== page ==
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What can cause OC failure?

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March 19, 2002 2:44:14 PM

I was wondering what can be the causes of OC failure? Is it only when your system gets too hot (from a voltage increase)? Or can your system lock up due to the fact that some settings cause conflict with other components? I am asking this because I've been doing some overclocking and sometimes my system is unstable but my temperature sensors do not indicate any abnormal temperatures. Any idea of advice on this?

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March 19, 2002 4:54:16 PM

limitations of the components that make up the machine.

The RAM, PCI, or AGP may have a low threshold for working beyond spec. this will cause OC to fail. Also not enough core voltage, mem voltage or IO voltage in extreme overclocking can cause a machine to fail.
Timing of components, your ram may work fine at cas 2 100FSB but might fail at cas 2 over 110FSB.

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March 19, 2002 5:27:57 PM

So, are you saying that in order to increase your FSB, you might also need to increase the core voltage of your cpu, or perhaps your vid card?? If so, do you know how big of a core voltage increase is necessary for an increase of 5 mhz or 10 mhz of the FSB?


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March 19, 2002 11:03:59 PM

For that small of an increase on newer cpu's you should not have to increase voltages unless you have a weak power supply. Now your memory may need to be set at CAS3 instead of CAS2 if you dont have quality name brand memory.Crucial (micron), Corsair (Infinion), Kingston with Infinion chips etc.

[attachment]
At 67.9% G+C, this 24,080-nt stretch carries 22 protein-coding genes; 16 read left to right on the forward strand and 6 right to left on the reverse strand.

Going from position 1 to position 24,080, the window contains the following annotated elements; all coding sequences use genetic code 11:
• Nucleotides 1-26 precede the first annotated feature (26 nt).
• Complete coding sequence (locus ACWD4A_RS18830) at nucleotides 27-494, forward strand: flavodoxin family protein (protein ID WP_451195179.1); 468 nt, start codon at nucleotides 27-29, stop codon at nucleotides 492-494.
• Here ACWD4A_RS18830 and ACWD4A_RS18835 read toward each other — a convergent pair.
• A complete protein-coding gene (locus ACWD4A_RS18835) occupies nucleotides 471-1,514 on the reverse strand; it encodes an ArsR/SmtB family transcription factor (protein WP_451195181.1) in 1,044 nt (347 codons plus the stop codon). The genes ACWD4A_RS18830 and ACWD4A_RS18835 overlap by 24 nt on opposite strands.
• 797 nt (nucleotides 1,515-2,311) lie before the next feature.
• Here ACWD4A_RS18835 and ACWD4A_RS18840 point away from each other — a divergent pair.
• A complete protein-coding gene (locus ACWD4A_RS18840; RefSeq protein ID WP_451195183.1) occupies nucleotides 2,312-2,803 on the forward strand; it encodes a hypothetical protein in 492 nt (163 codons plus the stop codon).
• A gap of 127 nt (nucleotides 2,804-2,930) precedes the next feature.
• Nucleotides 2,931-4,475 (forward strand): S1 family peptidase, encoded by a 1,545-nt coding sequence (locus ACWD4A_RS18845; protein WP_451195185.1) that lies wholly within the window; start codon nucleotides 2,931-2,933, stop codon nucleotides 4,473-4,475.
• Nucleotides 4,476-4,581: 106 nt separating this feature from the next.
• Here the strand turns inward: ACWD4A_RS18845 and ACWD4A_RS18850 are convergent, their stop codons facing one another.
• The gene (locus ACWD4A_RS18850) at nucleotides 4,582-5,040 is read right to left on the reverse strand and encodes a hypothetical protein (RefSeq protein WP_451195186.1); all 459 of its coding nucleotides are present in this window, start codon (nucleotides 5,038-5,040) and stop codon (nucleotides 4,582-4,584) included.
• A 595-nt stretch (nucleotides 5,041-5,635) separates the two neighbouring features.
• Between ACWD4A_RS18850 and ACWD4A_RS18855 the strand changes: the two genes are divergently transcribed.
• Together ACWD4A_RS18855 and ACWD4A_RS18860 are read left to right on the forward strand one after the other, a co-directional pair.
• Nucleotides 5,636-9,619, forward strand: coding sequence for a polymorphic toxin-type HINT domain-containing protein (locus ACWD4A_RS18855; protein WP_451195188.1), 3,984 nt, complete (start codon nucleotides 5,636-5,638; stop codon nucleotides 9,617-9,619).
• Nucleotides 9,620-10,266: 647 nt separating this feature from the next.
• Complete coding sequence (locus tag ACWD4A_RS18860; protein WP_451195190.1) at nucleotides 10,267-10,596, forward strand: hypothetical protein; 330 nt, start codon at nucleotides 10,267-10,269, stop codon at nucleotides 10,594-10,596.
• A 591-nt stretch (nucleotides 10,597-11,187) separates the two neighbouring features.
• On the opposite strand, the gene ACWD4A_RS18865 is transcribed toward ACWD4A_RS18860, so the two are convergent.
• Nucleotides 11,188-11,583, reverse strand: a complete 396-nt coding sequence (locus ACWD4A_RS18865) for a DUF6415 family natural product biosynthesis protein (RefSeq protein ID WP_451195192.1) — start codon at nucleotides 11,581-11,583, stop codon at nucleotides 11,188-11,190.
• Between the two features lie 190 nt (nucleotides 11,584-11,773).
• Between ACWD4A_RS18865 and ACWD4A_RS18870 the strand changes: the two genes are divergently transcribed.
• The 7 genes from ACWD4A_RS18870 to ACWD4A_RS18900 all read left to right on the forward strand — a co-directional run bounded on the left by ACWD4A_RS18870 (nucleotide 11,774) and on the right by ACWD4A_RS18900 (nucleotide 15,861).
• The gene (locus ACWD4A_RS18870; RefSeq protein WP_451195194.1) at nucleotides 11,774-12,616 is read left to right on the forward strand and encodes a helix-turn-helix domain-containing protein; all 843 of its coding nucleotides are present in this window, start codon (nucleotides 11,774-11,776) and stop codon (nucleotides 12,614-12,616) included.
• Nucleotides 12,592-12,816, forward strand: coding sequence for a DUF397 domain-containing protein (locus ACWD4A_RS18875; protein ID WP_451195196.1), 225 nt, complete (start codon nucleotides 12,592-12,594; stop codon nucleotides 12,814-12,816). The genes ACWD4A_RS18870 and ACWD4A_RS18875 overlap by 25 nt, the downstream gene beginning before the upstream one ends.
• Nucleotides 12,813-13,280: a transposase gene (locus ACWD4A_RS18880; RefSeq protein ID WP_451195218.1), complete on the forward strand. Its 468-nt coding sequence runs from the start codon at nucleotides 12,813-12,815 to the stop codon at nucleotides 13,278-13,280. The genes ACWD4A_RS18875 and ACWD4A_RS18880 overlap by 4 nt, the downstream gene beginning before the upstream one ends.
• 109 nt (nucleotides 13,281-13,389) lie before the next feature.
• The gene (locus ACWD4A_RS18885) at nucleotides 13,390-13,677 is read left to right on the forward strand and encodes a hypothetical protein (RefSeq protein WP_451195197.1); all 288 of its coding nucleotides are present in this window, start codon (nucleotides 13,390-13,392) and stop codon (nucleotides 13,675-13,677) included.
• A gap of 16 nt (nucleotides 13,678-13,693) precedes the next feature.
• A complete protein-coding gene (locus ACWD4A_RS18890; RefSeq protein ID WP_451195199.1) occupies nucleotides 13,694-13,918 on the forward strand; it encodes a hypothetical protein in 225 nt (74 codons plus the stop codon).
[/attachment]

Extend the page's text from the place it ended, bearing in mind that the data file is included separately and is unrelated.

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March 20, 2002 12:45:46 AM

All the memory in my computer is Crucial brand.

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March 20, 2002 5:34:20 PM

You can overclock some without increasing the voltages, you will quickly find your limitations. most people change vcore in the bios if they have the option when they overclock significant amounts +20%. when breaching 133FSB often it is required to reduce the PCI/AGP/memory timing in bios, lowering the dividers will help you break 133FSB if your having a problem.

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March 20, 2002 8:45:35 PM

What is the AGP/PCI memory timing?

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March 20, 2002 10:56:06 PM

Your PCI runs at 33Mhz and your AGP at 66Mhz, as you increase the FSB the PCI and AGP also increase. You can lock the AGP/PCI on a TH7-II at 33/66, but other motherboards that is not a option.

Your memory clock also increases with the FSB, you can back off your memory by changing a divider in bios from 400Mhz to 300Mhz. This might enable you to reach higher FSB speeds.


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